WordPress introduced FSE (Full Site Editing) with its core 5.9, at the end of January 2022, empowering developers with the choice to move from traditional PHP template based to the new block-based themes.
As PHP-based themes have been around for a while, the WordPress ecosystem has base themes to help developers get started with a traditional theme. To facilitate a headstart for developing the relatively new block-based themes, we at rtCamp developed ‘Elementary’. Here are some of its main features –
- Quick start to initializing the theme
- Ready to use boilerplate code for all the FSE features
- Provides asset building and testing framework by default
- Follows WordPress coding standards
Here’s why you would want to use Elementary as the base for getting started with your block theme development:
- It is regularly updated with the latest FSE features being introduced. Which means you’ll be able to find the latest features in action through the theme.
- It has an in-built ‘Theme setup’ script, which is an interactive script that helps you personalize the theme to your requirements.
- To ensure better performance, it demonstrates modularizing and loading styles only as required on a page.
Additionally, Elementary also comes bundled with a bunch of developer-friendly features.
Single command setup
Setting up Elementary is as simple as it gets – run this single composer command.
composer create-project rtcamp/elementary [folder_name]
The command will clone the repository at the specified folder name, and automatically install the required dependencies. It will also trigger a script to help you set up various aspects of the theme, based on the questions you answer. Once you have the base setup, you will need to build assets on your local machine since built assets aren’t a part of the version control. For further information, you can visit the development section of the project readme.
Boilerplate code for custom features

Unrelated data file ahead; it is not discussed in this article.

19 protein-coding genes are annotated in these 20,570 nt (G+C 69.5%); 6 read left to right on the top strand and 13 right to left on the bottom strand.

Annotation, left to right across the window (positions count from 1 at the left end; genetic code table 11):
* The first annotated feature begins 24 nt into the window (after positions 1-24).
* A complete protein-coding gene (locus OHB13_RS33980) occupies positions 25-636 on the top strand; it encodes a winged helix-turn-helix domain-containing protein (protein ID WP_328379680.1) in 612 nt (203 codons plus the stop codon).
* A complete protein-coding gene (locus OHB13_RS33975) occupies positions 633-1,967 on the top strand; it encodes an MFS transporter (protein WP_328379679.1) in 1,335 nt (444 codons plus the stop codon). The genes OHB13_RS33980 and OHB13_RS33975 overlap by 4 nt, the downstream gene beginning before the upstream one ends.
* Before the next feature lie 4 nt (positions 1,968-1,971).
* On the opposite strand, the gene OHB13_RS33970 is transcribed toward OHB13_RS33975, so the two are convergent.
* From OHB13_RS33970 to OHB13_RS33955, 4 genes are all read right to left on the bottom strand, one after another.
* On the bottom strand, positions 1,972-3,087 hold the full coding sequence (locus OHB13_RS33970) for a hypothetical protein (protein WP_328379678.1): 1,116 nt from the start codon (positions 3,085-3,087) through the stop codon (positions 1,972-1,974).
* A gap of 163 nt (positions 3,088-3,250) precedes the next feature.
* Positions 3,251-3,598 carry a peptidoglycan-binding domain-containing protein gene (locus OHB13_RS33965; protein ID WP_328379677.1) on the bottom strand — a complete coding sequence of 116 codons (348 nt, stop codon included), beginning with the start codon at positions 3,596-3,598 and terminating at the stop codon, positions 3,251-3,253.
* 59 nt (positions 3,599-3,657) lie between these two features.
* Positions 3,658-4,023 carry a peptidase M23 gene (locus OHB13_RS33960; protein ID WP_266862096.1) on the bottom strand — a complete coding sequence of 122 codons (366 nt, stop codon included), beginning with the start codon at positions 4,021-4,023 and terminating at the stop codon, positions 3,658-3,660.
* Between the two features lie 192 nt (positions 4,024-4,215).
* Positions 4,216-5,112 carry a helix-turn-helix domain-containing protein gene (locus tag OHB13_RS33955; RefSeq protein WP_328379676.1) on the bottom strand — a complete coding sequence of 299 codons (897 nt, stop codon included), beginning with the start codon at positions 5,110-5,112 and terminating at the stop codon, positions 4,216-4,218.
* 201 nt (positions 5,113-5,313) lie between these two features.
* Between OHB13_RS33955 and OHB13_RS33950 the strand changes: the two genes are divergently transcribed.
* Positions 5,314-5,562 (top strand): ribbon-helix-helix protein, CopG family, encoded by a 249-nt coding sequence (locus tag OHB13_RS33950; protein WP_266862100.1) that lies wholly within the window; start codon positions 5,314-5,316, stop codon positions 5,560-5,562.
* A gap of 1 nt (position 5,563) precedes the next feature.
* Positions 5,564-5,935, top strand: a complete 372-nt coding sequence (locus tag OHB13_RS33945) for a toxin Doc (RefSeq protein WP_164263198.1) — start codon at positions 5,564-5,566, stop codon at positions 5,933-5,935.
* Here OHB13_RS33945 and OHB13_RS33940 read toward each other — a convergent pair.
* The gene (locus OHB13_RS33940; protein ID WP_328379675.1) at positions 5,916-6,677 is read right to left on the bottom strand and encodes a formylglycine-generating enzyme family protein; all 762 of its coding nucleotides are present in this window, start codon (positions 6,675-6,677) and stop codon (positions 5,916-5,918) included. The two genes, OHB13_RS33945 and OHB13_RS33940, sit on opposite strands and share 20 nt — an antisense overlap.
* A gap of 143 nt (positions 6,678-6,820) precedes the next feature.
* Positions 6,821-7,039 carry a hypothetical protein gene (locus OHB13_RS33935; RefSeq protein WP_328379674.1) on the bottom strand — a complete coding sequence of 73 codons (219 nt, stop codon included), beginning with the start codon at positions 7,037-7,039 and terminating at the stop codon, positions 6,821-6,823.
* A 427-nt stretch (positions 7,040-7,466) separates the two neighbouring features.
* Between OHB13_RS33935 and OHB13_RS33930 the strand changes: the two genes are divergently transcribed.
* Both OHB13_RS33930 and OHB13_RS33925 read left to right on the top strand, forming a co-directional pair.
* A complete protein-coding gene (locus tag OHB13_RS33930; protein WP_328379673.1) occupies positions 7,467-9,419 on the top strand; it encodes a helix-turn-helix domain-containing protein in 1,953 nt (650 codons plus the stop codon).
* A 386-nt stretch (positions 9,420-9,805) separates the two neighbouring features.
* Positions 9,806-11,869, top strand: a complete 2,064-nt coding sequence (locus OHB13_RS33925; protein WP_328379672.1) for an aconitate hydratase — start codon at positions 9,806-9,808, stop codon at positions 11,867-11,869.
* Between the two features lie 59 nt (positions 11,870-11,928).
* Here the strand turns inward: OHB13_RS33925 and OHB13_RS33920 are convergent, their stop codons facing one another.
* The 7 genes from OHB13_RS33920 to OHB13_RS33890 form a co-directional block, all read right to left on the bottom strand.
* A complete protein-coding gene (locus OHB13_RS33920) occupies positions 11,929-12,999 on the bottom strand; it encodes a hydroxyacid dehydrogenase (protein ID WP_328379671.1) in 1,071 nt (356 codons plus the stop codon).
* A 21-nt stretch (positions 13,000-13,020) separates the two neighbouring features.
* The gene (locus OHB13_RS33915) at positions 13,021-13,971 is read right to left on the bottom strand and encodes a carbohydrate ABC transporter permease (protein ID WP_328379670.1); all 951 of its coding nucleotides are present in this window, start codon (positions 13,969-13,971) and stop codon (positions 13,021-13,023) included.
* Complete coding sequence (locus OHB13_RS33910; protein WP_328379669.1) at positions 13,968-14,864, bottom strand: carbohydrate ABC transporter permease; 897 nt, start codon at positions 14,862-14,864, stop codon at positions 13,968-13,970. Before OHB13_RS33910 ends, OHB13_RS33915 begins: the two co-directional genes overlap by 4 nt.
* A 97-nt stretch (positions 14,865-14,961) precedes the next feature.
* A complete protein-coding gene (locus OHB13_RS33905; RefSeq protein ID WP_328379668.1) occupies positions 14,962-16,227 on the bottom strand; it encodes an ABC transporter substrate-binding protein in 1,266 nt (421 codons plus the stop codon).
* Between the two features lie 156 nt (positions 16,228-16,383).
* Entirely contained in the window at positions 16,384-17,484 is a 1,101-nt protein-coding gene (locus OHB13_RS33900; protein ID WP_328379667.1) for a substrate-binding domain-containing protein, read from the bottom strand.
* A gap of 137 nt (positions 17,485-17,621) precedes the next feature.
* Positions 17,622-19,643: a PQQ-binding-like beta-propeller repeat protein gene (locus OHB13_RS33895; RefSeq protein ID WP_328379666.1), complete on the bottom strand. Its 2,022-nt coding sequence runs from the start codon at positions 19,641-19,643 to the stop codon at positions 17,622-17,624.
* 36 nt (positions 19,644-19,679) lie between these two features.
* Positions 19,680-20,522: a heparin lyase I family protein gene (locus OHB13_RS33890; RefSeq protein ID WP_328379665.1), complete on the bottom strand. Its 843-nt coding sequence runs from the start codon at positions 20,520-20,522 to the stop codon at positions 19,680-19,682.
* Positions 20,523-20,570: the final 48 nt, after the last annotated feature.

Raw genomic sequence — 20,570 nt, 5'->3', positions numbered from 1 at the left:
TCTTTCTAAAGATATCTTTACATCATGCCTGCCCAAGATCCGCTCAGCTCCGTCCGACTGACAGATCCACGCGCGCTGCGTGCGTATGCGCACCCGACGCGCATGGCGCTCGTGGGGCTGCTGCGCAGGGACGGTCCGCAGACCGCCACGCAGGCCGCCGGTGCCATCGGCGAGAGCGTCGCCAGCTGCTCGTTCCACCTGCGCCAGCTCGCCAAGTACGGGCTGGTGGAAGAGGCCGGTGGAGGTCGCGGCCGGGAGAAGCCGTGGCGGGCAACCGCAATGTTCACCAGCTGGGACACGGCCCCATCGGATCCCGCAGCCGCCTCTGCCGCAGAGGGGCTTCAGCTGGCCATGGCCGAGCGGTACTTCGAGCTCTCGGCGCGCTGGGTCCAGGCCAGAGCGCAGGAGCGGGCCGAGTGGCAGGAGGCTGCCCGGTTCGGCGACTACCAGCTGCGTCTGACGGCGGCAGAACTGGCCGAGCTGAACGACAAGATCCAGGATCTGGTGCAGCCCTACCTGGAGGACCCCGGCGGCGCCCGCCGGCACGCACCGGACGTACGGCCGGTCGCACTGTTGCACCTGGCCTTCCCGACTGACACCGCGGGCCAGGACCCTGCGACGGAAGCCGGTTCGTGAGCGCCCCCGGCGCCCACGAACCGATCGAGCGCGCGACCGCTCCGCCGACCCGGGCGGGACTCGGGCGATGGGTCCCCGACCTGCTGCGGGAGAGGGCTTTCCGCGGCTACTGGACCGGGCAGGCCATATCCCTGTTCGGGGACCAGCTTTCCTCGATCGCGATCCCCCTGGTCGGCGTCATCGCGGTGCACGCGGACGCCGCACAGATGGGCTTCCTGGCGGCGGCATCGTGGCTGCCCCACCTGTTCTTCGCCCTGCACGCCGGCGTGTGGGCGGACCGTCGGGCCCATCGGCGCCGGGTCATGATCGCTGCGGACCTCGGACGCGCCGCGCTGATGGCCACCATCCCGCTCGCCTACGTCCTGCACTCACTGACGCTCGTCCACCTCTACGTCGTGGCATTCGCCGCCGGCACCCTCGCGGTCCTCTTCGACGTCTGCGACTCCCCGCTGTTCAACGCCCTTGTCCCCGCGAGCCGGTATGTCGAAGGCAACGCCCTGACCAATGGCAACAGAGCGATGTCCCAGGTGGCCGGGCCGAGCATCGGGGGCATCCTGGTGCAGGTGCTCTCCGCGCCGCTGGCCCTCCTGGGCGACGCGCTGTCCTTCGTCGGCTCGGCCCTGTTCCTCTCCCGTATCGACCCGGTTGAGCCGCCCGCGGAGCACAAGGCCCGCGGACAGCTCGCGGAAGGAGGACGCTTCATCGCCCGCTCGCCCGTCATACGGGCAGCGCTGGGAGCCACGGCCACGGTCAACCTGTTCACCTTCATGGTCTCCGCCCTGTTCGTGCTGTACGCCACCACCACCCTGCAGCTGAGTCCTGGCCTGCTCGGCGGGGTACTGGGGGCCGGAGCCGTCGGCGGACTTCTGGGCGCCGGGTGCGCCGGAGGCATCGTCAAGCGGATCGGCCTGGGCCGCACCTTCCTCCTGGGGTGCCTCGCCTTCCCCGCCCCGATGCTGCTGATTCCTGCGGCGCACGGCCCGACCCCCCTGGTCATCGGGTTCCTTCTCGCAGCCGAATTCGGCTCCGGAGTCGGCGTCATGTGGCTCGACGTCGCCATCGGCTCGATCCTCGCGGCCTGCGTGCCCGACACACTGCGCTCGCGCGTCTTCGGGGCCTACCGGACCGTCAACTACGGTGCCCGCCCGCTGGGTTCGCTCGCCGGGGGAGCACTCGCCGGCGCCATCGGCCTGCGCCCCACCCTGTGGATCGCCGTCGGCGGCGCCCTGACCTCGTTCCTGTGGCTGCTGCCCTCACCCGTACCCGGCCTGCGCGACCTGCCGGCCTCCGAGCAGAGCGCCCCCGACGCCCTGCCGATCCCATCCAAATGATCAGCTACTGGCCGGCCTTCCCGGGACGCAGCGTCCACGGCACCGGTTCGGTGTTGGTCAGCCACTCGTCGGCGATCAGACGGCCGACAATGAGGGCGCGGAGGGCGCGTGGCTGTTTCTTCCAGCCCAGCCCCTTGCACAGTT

The theme provides you with boilerplate code which comes in handy while building new custom features. It includes,
- Asset building
- Block templates and template parts
- Global styles presets
- Testing frameworks setup for PHP(using PHPUnit) and JS(using Jest)
The theme.json file is one of the most fundamental elements of a block theme that helps configure and customize the WordPress editorial experience. Elementary ensures that the theme.json file has enough sample configuration for a developer to begin with, and later configure it to their requirements.
Installation and usage
Using Elementary is quite simple, as suggested above, where the “Single command setup” takes care of everything required to get started with building your custom block theme.
The command will take a few moments while it loads all the necessary dependencies. Once done, you’ll be presented with a question, “Would you like to setup the theme? (y/n)”. If you reply positively, you’ll be prompted with another question asking you to provide the theme name. You’ll then be presented with the necessary theme details, and once you approve, the script does the necessary search-replacing in the theme content.
We set out to create Elementary to help developers get started with block themes effortlessly, and explore FSE to its fullest potential. You can directly contribute to our ever-evolving project or drop your suggestions and thoughts using the GitHub issues.